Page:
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Did IBM fire 100000 employees in last few years just to look

first_imgLast month, IBM sacked more than 2,000 employeesCredit: ReutersIn a shocking revelation by a former vice president in an ongoing age discrimination lawsuit, International Business Machines Corp (IBM) has laid off as many as 1,00,000 employees in the last 7 years. The deposition further said that IBM took the step to enhance its appeal towards millennials and look “cool” and “trendy” as Amazon and Google. It is to be noted that the Armonk-based IT giant is facing several lawsuits accusing it of sacking older employees, including a class-action case in Manhattan and individual civil suits filed in California, Pennsylvania, and Texas.In a statement, IBM said, “The Company hires 50,000 employees each year, and spends nearly a half-billion dollars on training our team. We also receive more than 8,000 job applications every day, the highest rate that we’ve ever experienced, so there’s clear excitement about IBM’s strategy and direction for the future”.As per a report published in Bloomberg, IBM’s revenue has been shrinking since last seven years. In order to cut down on costs, the company has fired thousands of people in the US, Canada, and other high-wage markets. At the end of the year 2018, IBM’s workforce has slumped to its lowest point in six years with 3,50,600 employees globally which is 19 percent since 2013. michiganmodern.orgThe latest revelation by Alan Wild, former vice president of human resources in one of the lawsuits, claimed that IBM sacked 50,000 to 1,00,000 employees in just the last several years. In a submission to the court Wild said IBM face huge recruitment problems and with the objective to show that IBM was not “an old fuddy-duddy organization” and show itself as “as [a] cool, trendy organization” like Google and Amazon, the company sacked older employees. The document further added that following this strategy, IBM fired Texas-based Jonathan Langley, 61 after 24 years of his services in the company who filed a case. IBM filed a motion requesting the court to dismiss his case, in turn, Langley’s lawyers filed an opposition to that motion.Last month, IBM sacked more than 2,000 employees. The company had said, “We are continuing to reposition our team to align with our focus on the high-value segments of the IT market – while aggressively hiring in critical new areas that deliver value for our clients and IBM.”last_img read more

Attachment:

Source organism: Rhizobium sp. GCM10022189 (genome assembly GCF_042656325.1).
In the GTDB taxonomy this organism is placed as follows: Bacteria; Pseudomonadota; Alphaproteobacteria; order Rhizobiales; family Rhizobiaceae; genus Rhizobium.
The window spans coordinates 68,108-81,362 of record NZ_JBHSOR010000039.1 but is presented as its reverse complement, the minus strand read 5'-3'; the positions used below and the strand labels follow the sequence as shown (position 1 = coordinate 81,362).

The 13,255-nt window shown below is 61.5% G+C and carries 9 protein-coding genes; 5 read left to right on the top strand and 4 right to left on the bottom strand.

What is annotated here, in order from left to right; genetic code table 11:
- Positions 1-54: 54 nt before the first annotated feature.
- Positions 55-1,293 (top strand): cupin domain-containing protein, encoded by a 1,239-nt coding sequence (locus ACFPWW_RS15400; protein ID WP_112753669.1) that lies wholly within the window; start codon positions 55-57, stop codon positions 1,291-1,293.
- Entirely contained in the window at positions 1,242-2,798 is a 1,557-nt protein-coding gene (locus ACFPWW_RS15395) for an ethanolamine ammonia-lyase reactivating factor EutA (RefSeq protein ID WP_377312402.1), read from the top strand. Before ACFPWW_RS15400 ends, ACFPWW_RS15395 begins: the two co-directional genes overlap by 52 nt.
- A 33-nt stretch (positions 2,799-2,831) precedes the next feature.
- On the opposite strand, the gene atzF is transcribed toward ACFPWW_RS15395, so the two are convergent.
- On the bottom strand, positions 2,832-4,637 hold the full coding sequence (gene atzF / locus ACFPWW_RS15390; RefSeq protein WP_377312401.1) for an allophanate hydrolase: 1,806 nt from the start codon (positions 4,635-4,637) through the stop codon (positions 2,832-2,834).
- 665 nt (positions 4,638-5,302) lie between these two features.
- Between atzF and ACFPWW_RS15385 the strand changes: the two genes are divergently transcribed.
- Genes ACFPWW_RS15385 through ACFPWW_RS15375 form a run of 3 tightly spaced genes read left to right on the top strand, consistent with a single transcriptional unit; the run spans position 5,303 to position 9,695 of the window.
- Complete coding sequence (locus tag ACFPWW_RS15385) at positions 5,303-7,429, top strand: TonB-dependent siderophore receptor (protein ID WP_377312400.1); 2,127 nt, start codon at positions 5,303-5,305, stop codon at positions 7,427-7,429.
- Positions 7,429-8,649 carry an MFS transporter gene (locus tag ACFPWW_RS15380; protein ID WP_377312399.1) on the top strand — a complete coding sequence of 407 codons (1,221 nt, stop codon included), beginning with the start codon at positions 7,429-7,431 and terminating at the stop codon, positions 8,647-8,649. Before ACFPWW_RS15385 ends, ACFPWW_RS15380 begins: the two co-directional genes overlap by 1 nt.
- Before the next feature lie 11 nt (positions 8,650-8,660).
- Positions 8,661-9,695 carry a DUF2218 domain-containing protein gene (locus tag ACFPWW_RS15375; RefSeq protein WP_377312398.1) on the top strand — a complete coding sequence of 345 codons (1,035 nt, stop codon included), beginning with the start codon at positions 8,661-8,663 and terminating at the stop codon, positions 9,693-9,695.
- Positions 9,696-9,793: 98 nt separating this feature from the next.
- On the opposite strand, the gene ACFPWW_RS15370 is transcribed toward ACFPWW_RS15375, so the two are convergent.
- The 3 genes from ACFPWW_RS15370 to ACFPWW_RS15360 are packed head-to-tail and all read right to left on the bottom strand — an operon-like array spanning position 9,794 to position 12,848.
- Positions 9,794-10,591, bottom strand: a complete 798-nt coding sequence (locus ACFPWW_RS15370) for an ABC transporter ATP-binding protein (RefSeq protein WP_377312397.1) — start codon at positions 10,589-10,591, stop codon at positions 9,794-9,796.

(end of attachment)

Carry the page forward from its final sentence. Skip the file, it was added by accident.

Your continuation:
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A Cosmic Coincidence Resurrects the Cyclical Universe